Usually, we like to see your child for their first check-up at about age 2 - 3 years, when all their primary [deciduous] teeth have erupted. However, there are many measures that you as parents can take before this time to insure good oral health. To begin, if mom is not going to breast feed, the type of nipple used on the bottle can have a definite effect on the growth of the jaws and development of muscles and swallowing patterns. The NUK nipple has an optimal shape that fits the anatomy of your babys mouth. Upon first sight, many parents assume that its funny shape and size will cause the baby to reject it, and thus, shy away from using it. Try the NUK nipple for a few days. Most babies will accept it readily. Using the NUK will lessen the chance of your baby developing a colicky stomach and may prevent certain orthodontic conditions that wont become evident until your child is much older.
Perhaps, the most predictable and consistent preventive measure in dentistry is the ingestion of systemic [enters the blood stream] fluoride up to about age 14. The incorporation of fluoride into the tooth enamel allows the tooth to be more resistant to demineralization by acid and ensuing tooth decay. If your water district doesnt add fluoride to the water supply, your baby should be receiving fluoride drops of a fluoride/vitamin combination as soon as possible after birth. The first permanent molars are already calcifying by age 3 months. It is in this formative stage that the tooth will incorporate the greatest amount of fluoride. Studies have shown that fluoride will not cross the placental barrier, so pregnant woman no longer receive fluoride preparations. Systemic fluoride [at 1 part per million] is a safe and effective way to dramatically reduce dental decay, along with the cost of dental treatment. Please call our office to learn if your water is fluoridated, and if not, we will be able to prescribe the proper dosage.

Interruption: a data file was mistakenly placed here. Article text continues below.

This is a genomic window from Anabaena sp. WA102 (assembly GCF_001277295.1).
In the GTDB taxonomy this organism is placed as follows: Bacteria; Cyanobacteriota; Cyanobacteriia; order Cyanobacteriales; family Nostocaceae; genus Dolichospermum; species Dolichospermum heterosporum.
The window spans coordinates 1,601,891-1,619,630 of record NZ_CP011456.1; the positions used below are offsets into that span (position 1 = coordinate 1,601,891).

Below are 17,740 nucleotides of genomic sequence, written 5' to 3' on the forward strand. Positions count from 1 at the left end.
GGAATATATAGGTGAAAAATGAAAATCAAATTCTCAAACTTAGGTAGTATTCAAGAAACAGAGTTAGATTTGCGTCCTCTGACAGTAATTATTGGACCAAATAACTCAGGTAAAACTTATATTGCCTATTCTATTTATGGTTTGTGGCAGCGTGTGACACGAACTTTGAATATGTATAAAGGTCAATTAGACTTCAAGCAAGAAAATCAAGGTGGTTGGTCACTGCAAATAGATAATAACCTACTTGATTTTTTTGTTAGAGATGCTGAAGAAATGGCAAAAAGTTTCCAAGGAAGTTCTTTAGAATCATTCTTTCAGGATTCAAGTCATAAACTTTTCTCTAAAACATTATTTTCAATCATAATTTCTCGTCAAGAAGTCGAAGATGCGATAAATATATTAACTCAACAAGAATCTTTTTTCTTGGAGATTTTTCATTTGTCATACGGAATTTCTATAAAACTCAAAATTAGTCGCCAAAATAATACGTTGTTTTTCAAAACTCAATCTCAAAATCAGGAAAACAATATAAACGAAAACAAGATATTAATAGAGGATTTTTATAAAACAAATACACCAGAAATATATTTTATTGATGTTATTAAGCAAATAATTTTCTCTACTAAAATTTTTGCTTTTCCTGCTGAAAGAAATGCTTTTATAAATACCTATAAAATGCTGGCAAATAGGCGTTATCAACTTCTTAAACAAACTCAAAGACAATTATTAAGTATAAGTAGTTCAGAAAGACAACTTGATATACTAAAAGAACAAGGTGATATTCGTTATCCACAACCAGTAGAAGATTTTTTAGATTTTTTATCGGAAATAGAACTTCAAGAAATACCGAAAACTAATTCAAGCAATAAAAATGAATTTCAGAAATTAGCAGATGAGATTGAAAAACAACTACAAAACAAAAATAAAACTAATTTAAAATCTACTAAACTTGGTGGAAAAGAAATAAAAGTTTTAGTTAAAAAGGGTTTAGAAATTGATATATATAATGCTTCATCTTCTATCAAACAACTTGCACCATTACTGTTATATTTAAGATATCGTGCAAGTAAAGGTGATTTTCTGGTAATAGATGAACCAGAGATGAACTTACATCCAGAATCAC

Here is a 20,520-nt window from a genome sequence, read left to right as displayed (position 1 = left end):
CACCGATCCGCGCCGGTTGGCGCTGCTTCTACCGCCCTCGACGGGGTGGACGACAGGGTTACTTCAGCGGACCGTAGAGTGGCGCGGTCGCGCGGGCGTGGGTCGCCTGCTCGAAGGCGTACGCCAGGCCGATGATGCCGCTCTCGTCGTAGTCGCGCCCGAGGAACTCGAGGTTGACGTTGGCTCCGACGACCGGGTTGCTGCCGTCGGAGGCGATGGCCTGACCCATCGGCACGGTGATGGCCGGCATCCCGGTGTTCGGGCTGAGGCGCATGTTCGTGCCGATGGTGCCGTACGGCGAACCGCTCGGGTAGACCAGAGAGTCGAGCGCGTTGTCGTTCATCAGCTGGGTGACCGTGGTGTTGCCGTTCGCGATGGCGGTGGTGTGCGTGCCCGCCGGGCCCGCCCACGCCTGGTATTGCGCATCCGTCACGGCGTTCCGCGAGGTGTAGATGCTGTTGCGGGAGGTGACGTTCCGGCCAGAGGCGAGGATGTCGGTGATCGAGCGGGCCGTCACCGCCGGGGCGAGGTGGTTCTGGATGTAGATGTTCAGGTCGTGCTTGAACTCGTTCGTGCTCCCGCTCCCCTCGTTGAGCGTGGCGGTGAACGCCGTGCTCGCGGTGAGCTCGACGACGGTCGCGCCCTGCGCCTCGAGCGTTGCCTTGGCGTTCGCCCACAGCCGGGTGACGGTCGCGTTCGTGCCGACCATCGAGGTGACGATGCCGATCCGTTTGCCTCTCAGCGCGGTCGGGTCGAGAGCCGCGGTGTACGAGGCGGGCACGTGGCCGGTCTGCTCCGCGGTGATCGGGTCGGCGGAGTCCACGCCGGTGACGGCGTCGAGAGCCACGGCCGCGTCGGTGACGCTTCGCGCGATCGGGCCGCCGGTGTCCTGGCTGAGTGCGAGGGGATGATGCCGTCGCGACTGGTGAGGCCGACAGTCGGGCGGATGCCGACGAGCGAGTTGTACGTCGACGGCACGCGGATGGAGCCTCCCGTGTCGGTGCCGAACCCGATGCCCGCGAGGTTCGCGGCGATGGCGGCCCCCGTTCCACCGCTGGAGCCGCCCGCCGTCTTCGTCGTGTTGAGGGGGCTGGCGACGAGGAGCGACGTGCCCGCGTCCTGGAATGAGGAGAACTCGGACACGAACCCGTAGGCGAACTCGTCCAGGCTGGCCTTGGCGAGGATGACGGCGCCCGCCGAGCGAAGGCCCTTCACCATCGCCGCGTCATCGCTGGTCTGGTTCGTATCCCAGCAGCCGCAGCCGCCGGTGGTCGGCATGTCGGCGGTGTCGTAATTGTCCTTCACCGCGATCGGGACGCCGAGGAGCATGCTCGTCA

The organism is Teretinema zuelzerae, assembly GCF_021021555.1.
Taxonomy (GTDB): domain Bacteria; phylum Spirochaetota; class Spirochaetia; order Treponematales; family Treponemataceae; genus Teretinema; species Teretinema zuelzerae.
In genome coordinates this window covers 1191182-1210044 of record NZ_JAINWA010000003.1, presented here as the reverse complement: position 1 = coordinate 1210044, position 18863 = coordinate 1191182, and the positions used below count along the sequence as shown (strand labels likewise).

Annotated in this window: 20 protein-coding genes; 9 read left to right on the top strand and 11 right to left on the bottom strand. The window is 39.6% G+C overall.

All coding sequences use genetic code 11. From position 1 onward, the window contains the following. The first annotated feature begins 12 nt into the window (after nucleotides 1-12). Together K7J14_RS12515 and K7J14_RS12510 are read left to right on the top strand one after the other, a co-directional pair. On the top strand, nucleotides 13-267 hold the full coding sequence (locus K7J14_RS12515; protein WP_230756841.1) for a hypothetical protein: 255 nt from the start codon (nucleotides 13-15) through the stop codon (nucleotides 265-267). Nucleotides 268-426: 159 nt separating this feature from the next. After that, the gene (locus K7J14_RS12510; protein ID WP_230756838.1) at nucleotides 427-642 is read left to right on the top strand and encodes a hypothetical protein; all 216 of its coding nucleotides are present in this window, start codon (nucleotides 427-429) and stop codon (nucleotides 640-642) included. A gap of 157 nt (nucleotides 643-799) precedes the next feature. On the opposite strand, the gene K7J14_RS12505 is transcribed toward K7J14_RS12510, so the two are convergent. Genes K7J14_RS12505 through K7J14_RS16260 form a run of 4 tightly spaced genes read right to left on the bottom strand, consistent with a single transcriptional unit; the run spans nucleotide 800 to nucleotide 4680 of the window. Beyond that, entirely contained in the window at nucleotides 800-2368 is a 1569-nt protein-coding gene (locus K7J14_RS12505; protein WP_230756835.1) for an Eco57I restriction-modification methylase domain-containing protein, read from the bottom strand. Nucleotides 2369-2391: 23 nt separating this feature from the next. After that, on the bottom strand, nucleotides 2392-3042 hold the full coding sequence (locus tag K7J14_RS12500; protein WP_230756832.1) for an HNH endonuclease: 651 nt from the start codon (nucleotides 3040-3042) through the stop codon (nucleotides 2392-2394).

On the average a baby will start to get their first teeth at about six months. Teething [tooth eruption] can cause discomfort for your baby, as well as many sleepless nights for you. During teething periods, your baby may exhibit excess drooling, runny noses, low-grade temperature and/or overall crankiness. To help this situation, you may purchase some 2 by 2 inch gauze pads at your pharmacy and lightly rub your babys gums with them several times a day. This will remove a thin layer of plaque that forms on their gums, thus lessening eruption pain. Most babies will find this massaging very soothing, and some will derive pleasure from sucking on the gauze or your finger. A clean teeth ring to chew on may also be helpful. Teething gels or ointments that will temporarily numb your babys gums and reduce discomfort are available at your pharmacist.
Nursing Bottle Syndrome
Many parents give their babies a bottle in bed to pacify him/her and enable them to fall asleep. Most people fill the bottle with milk, formula, fruit juice or water mixed with a sweetening agent such as Kayro syrup or honey. Unfortunately, as your baby falls asleep, the tongue and nipple on the bottle pool the liquid around certain teeth. The acidic and/or sugar content of these liquids can cause severe tooth decay. This is called nursing bottle or baby bottle syndrome. Dont allow your baby to become a dental cripple before his/her first check-up. If you must give them a bottle in bed, be sure to fill it only with plain water.